PARIS — Maine School Administrative District 17 will hold a community forum next week to hear questions and concerns about its draft policy ACAA for student gender identity following the school board’s approval of the first reading during its Oct. 17 meeting.

The forum is scheduled for Tuesday night starting at 6 p.m. at Oxford Hills Comprehensive High School’s Forum meeting room and will be run by a third-party moderator.

Response to the policy has been mixed. The majority who have spoken out against it have cited safety concerns for students in restrooms and locker rooms, spaces that are often unsupervised, as well as assertions that it undermines parental rights.

During the Oct. 17 board meeting Waterford Director Judy Green, who chairs the school board’s policy committee, said that as part of the committee’s work to write the policy it confirmed with each school principal that each building “has facilities for students to have privacy and not be forced into a group situation they are uncomfortable, with, on either side.”

During board discussion about the policy, Director Natalie Fearon of Hebron said she was uncomfortable with Policy ACAAA and Director Robert Jewell of Paris strongly opposed it.

“I have a problem with not notifying parents,” she said. “If something is going on with my child I want to know. They are minors, they don’t have the right to keep private. I don’t want the school keeping things private from me. I have a problem with that. For today, I can’t vote for this.”


“I can’t in good conscience vote this policy and I feel very strongly that we already have three policies in place that covers everything we’re trying to cover in this policy,” Jewell told board members, referring to district policies regarding bullying, discrimination and harassment. He continued, saying “We have a bullying policy. We have a non-discrimination policy. And we have a harassment and sexual harassment of students. We also have Title 9 that is the law. The law of the federal government that protects all these rights. If we didn’t enforce Title 9, which we already are, we will not get Title 9 funded.

“We don’t need this policy. This policy in my opinion is an overreach. It takes away the parents’ rights. There is so much wrong with this policy I don’t see ever being able to vote for it. So my vote is going to be no, based on those facts.”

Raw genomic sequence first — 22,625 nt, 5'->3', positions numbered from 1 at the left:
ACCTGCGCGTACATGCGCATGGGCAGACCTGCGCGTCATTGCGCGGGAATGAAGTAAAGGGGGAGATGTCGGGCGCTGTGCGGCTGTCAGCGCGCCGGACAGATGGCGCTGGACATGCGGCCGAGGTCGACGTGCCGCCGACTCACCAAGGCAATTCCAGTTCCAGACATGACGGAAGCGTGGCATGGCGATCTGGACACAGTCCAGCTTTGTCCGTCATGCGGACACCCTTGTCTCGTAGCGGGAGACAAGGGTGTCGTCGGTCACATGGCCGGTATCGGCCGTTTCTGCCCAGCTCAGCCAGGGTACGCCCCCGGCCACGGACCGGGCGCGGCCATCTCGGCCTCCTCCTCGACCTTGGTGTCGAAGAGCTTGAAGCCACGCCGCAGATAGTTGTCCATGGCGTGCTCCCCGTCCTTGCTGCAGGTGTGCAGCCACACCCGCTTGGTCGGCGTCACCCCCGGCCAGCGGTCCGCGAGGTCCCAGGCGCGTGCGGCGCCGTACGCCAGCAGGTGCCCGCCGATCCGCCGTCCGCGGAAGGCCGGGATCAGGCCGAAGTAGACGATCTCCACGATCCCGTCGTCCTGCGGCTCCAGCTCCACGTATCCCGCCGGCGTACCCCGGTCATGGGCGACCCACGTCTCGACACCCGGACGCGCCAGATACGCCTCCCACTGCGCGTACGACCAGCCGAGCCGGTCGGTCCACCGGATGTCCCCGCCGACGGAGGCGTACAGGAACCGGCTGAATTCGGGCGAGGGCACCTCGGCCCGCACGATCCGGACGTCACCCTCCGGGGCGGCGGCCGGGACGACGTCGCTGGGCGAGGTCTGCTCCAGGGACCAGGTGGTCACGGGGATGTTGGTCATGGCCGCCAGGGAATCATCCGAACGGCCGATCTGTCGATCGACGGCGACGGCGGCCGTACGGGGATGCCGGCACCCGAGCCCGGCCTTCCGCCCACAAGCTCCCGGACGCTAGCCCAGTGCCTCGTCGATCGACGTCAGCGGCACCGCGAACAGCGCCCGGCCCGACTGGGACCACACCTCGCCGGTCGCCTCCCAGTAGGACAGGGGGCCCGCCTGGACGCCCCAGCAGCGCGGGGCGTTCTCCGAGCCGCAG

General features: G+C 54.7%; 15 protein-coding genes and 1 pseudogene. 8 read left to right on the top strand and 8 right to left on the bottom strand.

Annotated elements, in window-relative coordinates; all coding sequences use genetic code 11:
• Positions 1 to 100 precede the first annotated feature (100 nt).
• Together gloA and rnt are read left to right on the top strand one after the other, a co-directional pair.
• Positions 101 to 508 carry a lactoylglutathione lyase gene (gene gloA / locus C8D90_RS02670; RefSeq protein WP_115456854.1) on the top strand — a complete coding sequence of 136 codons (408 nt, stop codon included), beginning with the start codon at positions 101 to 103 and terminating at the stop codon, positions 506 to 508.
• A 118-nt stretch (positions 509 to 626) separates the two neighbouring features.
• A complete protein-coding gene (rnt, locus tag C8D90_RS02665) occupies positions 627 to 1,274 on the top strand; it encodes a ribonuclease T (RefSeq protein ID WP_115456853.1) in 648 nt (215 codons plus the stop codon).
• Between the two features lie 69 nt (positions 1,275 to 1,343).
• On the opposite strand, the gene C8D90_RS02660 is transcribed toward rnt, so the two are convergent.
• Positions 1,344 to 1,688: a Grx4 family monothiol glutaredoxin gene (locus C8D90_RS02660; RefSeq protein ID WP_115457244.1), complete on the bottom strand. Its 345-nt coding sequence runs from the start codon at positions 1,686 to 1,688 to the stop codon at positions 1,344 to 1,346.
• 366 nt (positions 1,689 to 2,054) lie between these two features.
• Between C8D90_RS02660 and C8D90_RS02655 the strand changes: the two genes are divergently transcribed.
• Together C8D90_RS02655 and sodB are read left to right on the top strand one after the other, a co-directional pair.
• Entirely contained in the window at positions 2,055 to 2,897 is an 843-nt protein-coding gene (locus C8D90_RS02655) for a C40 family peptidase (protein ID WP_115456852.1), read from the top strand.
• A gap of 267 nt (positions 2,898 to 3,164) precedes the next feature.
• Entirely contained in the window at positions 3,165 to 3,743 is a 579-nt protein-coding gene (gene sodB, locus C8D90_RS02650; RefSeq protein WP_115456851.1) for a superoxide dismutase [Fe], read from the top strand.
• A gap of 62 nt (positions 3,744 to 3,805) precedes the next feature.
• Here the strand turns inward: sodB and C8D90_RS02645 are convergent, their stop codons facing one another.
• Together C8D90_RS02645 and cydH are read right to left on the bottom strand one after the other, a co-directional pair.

Vice-Chair Jared Cash of Norway countered Jewell’s position that a student gender policy is unwarranted.

“It seems like everyone will punt this topic back and forth,” he said. “We’re the local school board and we’ve got policy, we’ve got laws. It’s important but it’s not answering all the important questions, which is why we’ve got other interpretations …. on this very important topic. I am in support of this first reading.

“It’s a process where we read it out loud, we hear people’s concerns like any other policy. We bring it back. We use legal counsel. We use our own local, best intelligence for what fits this school district. But we don’t leave our staff and students stranded without enough policies to lean on.”

In response to opposition of the policy, some of which has been based on inaccurate or misleading information, SAD 17 has issued a frequently asked questions document that explains the basis of ACAA and lists the statutes and legal guidance used to write the policy draft. The FAQ is available on the district’s website and can be found here:


Links to draft of the policy as well as SAD 17’s Board Policy BG are also accessible using the same link.

One Paris resident, Armand Norton, was driven to start a petition to recall that town’s school board directors who voted in favor of the policy, Sarah Otterson and Julia Lester. Otterson has served on the board since February, 2019 when she was appointed by Paris’ Board of Selectmen and then was elected in 2020 to retain her post. Lester was elected to her seat in 2021.

Paris Town Clerk Elizabeth Knox confirmed last Friday that Norton had filed a request with the town to start a recall petition. If 10% of Paris voters sign the petition, Norton will be allowed to present it to the select board, which would trigger a special election 45 days from their receipt. The process, which is outlined in the town ordinance, gives subjects of any recall petition 21 days to request a public hearing to answer to complaints.

Norton told the Advertiser Democrat that he was motivated to take action because Policy ACAAA does not require that students undergo any medical evaluation before claiming a different gender identity. He supports gender identity policies that conform to medical assessments and parental knowledge of their children’s medical plans.